Call For Papers: The Pentateuch section is accepting proposals for one or two open sessions at the 2016 Annual Meeting. We encourage proposals focused on textual composition and transmission and on the intersection of historical-critical and literary or sociological methods. All proposals should demonstrate an engagement with the larger scholarly discussion, whether synchronic or diachronic. For the 2017 Annual Meeting we are also particularly interested in proposals on the Decalogue and on archaeological method in relation to the Pentateuch.
Past Conference in 2016
THE 2016 JOINT REGIONAL MEETING Midwest Region Society of Biblical Literature, Middle West Branch of the American Oriental Society American Schools of Oriental Research—Midwest February 5–7, 2016 Olivet Nazarene University – Bourbonnais, Illinois
Mark Whitters, Eastern Michigan University, email@example.com
The Samaritans in Rome and in Paul’s Thinking The expulsion of Jews under Claudius and later resettlement of Jews raise questions about the community that Paul addressed in his letter to the Romans. This paper suggests that the problem that Claudius and Paul attempt to solve is the same: the presence of Samaritans among Judeans. Their presence in Rome and in the Christian community was an irritant for Claudius and a catalyst for Paul. While prima facie evidence (text and physical remains) is lacking, Rom 9:25-26 may point to the complexity of ethnic integration between Judeans and Samaritans as a model for Jews and Gentiles.
Najah Broadcasting Channel
Sebastia angles and Samaritan / third episode [Arabic]
Ori Prhof’s Samaritan video
Najah Broadcasting Channel
Samaritan Museum Director interviewed (in Arabic)
Samaritan Museum (in Arabic)
Posted by Ambassadresstopantsfeels on Oct. 13, 2016
Practicing Israeli Zionist Jew. Always trying to learn something new.
By Avraham Hermon,
Samaritans are viewed by Orthodox Jews as a curious relic of history, and not as members of the Jewish community. We assume that even if they descended from Jewish people, over time their alternate laws relating to marriage and especially conversion make the community as a whole no longer Jewish. We view their community as an offshoot of the Saducee-type movement which was prevalent in the second Temple Era.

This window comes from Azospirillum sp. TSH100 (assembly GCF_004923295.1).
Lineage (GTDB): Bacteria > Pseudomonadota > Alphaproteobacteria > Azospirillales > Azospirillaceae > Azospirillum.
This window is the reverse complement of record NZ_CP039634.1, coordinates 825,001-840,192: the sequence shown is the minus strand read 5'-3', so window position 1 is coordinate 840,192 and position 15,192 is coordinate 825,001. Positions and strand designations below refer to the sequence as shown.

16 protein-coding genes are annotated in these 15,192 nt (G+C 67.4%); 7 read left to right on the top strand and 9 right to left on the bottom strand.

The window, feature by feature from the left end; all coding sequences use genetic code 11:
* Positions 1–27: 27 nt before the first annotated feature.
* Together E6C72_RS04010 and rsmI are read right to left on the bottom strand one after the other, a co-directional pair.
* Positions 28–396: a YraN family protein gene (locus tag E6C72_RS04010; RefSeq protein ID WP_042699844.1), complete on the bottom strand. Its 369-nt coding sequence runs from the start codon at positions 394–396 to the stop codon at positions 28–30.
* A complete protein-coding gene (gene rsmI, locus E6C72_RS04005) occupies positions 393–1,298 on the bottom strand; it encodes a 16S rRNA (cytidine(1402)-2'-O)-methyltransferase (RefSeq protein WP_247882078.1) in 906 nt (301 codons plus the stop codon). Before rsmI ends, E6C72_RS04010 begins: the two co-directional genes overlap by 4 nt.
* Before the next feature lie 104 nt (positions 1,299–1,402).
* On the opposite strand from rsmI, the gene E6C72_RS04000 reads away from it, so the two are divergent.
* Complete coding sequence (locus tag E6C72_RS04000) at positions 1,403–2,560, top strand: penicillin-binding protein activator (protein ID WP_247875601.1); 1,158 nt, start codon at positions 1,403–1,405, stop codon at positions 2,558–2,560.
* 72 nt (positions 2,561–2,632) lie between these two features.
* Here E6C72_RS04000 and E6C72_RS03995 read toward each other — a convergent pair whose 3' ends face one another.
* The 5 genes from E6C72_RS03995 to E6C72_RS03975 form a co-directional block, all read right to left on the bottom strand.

I live in a community in the Shomron (Samaria) adjacent to a community of Samaritans known as Kiryat Luza, on Mount Gerizim. We see members of their community in our community to use our communal facilities including our stores and health care clinics.
Interestingly, the Samaritans have full access to Israel, as they are Israeli citizens, and to the Palestinian Authority areas, including Nablus, as they are also Palestinian citizens. They benefit from this dual-citizenship as they can freely trade between Israel and the Palestinian Authority.
Most of the Samaritans vote in the Israeli election for right-wing parties, especially the Likud. This most probably stems from their desire to maintain their dual-status, which may cease to exist if Israeli presence is withdrawn from the Samaria region.
Continue reading comments at: https://www.quora.com/How-are-Samaritans-viewed-among-Orthodox-Jews-today
Museum of the Bible Displays World's Oldest Jewish Prayerbook, 12th Century Hebrew Bible Samaritan Scroll, First Edition Mishnah With RamBam and More At Israeli Embassy's Annual Christian Solidarity Event
Monday, May 9, 2016
The 12th Century Samaritan Scroll: For over 2,500 years the Samaritans, an ancient Semitic people, have venerated the Torah and used Torah scrolls in liturgical worship. The Samaritan Pentateuch contains the text of the Torah, the first five books of the Hebrew Bible, written in Samaritan script. This scroll, attributed to Scribe Shalmah Ben Abraham by Professor Stefan Schorch of Martin Luther University of Halle-Wittenberg, may have been written in 1166, and is one of the four earliest surviving examples of this biblical tradition.
In uralter Tradition verwurzelt